Bob Pittman
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Bob Pittman

Santa Rosa, California, United States

Santa Rosa, California, United States
Band Rock Americana


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"Mailmen Rock! CD Review"

It is refreshingly easy to become completely beguiled by the homespun charm of Bob Pittman’s recent CD, 10 Totally Catchy Songs by Some Guy You’ve Never Heard Of, released on Your Record Company Here, 123 Happy Ln., Anytown, USA. Whether through the Lou Reed talking-singing of “Waiting For My Ship To Come In,” the Erasure-esque synth-pop of “Pit Stop” or the 'Being There' era Wilco twang of “The Hard Line,” Pittman has made an utterly unpretentious record, despite the back cover’s declaration that it’s “the only album you’ll ever need!” Lighthearted humor and subtle social commentary surround poignant stories, such as “The Palm of Her Hand,” and even though it bears no resemblance to the accepted genre, it is truly an indie rock record. - Gabe Meline, North Bay Bohemian

""10 Totally Catchy Songs By Some Guy You've Never Heard Of!" CD Review"

Though he’s far from a household name (but hopefully that will change on account of this great record), Bob Pittman is no stranger to rock and roll. The late seventies saw him flee the mean and seedy streets of Chicago and head to San Francisco. It was there, in the city by the bay, that Bob became Bob Pitiful and joined a punk band called The Delusions. In 1984, he put out a single, “Wanderer” backed by “I Do,” which attained a good amount of regional airplay. But Bob soon gave up the rock and roll life in favor of marriage and a family. After a twenty-five year hiatus, the man has returned with a vengeance, armed with an album celebrating a diverse selection of rock and roll fashions. From the rockabilly flavored “Sorry Charlie” to the jaunty new wave nuances of “Every Tear” and “A Million Plus X,” here’s a disc that leaves no stone unturned. A little bit country, a little bit rock and roll, a little bit pop and a little bit hip hop, “Waiting For My Ship To Come In” bristles with quirky hooks, and then there’s “The Palm Of Her Hand,” which could pass as a long lost Lou Reed treasure. A run of cool guitar licks arise on the Tom Petty styled “The Hard Line” and “Summer Of Discontent” sounds like Bob Dylan on a woe is me bender. Lighthearted and fun, “10 Totally Catchy Songs By Some Guy You’ve Never Heard Of!” may be all over the map, but still hangs together in a most splendid way.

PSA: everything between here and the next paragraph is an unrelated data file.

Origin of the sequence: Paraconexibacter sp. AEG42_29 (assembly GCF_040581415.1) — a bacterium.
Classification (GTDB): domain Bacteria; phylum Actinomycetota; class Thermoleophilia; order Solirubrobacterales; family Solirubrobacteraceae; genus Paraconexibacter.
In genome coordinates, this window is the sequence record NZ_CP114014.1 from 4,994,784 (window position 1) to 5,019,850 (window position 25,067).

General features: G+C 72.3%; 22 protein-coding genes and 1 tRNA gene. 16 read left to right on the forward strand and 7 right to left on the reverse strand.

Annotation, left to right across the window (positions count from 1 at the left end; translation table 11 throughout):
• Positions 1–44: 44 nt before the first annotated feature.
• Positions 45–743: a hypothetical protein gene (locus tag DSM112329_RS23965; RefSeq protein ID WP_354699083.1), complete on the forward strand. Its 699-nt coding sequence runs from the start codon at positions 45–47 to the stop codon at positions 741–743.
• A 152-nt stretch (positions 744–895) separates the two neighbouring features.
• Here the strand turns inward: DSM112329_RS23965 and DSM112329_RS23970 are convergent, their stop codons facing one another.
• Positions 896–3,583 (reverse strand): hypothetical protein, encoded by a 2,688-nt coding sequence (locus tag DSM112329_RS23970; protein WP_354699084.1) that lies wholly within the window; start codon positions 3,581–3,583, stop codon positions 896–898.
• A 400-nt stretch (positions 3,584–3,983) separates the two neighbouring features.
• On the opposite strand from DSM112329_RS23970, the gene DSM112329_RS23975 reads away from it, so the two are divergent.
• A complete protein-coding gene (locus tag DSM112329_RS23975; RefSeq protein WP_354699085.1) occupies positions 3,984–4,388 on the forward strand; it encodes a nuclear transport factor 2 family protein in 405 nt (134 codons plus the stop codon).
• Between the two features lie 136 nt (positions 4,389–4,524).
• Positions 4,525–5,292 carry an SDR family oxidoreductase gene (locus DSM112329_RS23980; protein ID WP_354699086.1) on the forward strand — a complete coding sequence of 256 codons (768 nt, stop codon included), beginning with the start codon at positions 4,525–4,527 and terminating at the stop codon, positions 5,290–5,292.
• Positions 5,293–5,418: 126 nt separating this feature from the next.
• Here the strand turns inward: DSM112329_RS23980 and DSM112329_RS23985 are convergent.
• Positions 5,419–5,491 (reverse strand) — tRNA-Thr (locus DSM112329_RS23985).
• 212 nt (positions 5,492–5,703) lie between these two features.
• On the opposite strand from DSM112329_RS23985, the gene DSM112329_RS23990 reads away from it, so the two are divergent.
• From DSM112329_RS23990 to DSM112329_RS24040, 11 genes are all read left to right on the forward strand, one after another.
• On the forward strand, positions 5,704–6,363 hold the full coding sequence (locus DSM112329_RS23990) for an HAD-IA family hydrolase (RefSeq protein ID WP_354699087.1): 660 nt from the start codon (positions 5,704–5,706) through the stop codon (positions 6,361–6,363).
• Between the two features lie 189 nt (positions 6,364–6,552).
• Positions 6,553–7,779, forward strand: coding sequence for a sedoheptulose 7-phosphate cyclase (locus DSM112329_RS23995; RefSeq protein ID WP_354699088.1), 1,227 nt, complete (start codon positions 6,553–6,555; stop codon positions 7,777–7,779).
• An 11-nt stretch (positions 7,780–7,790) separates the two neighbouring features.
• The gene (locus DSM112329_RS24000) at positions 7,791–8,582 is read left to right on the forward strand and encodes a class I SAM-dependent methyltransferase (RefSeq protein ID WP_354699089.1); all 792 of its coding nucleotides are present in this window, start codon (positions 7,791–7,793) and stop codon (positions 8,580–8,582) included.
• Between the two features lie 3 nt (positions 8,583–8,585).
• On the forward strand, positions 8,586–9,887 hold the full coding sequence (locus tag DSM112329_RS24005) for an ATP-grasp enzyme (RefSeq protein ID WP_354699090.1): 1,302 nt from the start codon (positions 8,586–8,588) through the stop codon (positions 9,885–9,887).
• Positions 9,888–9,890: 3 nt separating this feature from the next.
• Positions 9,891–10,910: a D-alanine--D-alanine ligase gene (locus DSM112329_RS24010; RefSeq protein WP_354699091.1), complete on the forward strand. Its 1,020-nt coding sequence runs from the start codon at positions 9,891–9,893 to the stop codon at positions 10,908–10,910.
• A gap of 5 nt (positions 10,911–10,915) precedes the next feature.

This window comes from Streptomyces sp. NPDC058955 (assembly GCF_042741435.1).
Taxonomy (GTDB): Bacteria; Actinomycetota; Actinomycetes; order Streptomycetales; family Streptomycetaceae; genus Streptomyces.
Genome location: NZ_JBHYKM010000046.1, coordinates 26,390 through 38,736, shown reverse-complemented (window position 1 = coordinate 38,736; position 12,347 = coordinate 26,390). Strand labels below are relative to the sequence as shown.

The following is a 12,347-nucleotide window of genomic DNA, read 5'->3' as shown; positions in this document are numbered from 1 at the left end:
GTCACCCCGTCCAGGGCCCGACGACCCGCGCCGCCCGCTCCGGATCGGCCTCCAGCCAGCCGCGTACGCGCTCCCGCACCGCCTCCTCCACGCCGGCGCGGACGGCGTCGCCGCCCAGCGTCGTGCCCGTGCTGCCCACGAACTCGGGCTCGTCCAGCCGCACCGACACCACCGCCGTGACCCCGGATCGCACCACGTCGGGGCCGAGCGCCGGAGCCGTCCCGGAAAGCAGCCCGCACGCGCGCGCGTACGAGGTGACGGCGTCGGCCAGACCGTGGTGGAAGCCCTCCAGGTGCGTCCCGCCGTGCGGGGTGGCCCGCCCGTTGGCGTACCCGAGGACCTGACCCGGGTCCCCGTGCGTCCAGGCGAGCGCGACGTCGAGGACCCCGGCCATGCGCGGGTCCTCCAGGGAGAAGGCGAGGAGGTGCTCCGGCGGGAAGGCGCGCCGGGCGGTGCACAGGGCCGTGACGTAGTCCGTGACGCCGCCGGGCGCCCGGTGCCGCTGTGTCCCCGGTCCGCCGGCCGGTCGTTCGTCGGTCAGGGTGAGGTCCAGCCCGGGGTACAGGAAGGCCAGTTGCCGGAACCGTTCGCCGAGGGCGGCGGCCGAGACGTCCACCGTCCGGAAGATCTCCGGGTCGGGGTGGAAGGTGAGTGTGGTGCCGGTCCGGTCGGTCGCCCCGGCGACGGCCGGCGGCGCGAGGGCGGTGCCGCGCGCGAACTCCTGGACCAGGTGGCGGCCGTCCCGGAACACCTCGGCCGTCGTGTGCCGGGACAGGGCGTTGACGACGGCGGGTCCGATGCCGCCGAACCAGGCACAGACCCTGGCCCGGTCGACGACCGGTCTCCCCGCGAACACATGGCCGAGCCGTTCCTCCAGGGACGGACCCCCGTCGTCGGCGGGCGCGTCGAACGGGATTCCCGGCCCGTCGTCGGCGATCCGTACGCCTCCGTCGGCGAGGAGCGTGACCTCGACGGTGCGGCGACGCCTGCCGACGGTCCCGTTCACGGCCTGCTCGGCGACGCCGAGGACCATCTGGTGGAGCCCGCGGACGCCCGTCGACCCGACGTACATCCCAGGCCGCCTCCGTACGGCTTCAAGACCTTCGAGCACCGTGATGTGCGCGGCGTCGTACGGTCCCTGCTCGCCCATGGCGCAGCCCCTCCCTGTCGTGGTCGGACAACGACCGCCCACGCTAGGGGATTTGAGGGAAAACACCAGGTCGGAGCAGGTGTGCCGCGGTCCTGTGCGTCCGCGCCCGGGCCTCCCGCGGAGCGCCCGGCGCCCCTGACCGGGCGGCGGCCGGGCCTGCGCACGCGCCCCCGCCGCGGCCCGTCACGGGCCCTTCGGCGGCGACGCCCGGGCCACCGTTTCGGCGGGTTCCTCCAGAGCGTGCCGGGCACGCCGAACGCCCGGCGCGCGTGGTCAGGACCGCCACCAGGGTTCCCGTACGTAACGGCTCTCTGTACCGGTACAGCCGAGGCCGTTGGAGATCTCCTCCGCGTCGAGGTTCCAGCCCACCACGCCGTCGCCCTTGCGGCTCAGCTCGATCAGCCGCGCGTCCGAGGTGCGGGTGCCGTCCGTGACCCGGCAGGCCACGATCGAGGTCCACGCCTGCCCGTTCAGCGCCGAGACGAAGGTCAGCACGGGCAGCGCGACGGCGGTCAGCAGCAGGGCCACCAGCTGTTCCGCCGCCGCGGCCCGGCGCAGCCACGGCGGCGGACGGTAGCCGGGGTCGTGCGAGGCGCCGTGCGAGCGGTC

- Beverly Paterson, TWIST AND SHAKE REVIEWS:


"10 Totally Catchy Songs By Some Guy You've Never Heard Of!" 11 song CD. 2009.

"Hostile" and "Hangin' On" 2 Song cassette single. 1997

"I Just Do" and "Wanderer" 2 Song 45rpm single. 1984.

Additional songs now streaming on MySpace site include "The Roman Polanski Blues," 2009, and "Storebought Paradise," 1990.



In early 2009 with the release of his first complete album, "10 Totally Catchy Songs By Some Guy You've Never Heard Of!" Bob began public performances for the first time in over 20 years. Though once an active participant in San Francisco's punk rock scene in the late 70's and early 80's, in more recent years his musicianship was mostly a private affair. During this hiatus he continued to write songs, record, and hone his skills, but remained on the sidelines.

Beginning in the summer of 2009 Bob Pittman started appearing again in the San Francisco Bay Area nightclubs most notably at the now defunct Black Cat Bar in Penngrove, CA. It is also at the Black Cat where he first heard the Cocktail Lounge Tusslers who were essentially the bar's house band, and he began performing with them in late 2009.